Time’s up, #MeToo and #ChurchToo
July 16, 2018
The 2016 presidential electoral campaign brought up issues that were disturbing to many women. The criteria for the fitness of the female candidate for the office of president, such as comments about the clothes she wore, were standards seemingly not imposed on male candidates in the race. The comments surrounding women’s bodies were also alarming. These conversations brought up a sort of post-traumatic stress disorder for women who have experienced sexual harassment and discrimination.
A recent PC(USA) Gender and Leadership in the Church research project found that eight out of 10 female teaching elders have experienced discrimination, harassment and/or prejudicial comments due to their gender, and four out of 10 feel that they have experienced gender bias in hiring, promotion or selection for an official position within the PC(USA). (These findings are available at pcusa.org/genderandleadership.)
While we celebrate the many female ministers and heads of staff in the PC(USA), and also that the 222nd General Assembly (2016) elected, for the first time, two clergywomen as co-moderators — the Revs. Denise Anderson and Jan Edmiston — we are saddened by the stories of sexism and discrimination that many clergywomen still share. This is the time to recommit to a common goal to create an awareness of sexism and institutional racism in the church and create an environment where female Presbyterians can serve fully in ministry and leadership.
At the 223rd General Assembly (2018), there were many issues of interest to women, including sexual misconduct, paid family leave, gun violence, mental illness, calling for an immediate moratorium on all executions, celebrating the gifts of people of diverse gender identities, climate change, divesting from fossil fuels, environmental racism, and addressing disparities experienced by black women and girls.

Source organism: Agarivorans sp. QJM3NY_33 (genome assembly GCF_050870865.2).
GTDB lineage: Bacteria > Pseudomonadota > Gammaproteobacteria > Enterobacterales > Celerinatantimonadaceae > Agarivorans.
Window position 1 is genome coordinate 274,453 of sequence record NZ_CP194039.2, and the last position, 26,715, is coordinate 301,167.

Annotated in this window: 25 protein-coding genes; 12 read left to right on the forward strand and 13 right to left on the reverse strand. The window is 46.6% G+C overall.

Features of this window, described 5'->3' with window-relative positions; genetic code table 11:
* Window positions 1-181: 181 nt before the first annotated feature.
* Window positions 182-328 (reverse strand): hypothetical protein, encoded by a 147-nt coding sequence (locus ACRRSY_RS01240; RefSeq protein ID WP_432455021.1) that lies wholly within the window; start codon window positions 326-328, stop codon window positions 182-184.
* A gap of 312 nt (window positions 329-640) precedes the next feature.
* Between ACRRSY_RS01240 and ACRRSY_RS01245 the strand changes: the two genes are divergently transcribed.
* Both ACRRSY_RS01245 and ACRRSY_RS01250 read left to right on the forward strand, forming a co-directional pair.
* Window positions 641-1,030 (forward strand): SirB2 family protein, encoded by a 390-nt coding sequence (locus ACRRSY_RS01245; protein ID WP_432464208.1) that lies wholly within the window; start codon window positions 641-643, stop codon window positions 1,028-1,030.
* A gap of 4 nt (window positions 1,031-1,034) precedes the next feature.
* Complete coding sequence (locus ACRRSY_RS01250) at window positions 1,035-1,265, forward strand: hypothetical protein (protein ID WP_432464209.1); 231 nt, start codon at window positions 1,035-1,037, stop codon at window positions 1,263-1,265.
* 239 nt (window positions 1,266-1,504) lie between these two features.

At the GA Women of Faith Awards Breakfast in June in St. Louis, we recognized the faithful witness of three “Clergywomen Who Challenge Racism and Injustice.” The 2018 awardees were the Revs. Amantha Barbee of Charlotte, North Carolina; Karen Hernandez-Granzen of Trenton, New Jersey; and Liz Theoharis of New York City.
And at the Women’s Orientation breakfast, held at GA as well, women gained wisdom and insights while interacting with Anderson and Edmiston. To read the joint statement on sexual injustice issued by Presbyterian Women and the Advocacy Committee for Women’s Concerns, go to pcusa.org/sexual-injustice.
Rhashell Hunter, Director of Racial Ethnic & Women’s Ministries, Presbyterian Mission Agency
Today’s Focus: Gender Equity
Let us join in prayer for:
PC(USA) Agencies’ Staff
Let us pray:
God of grace, be present with us as we celebrate your daughters who, with your help, have built communities that reflect your love. For women, young and old, who do justice, love kindness, and walk humbly with you, O God, we give you thanks and praise. Give us your peace, which surpasses our understanding, and watch over our hearts and our minds as we rest in Christ Jesus. Amen.
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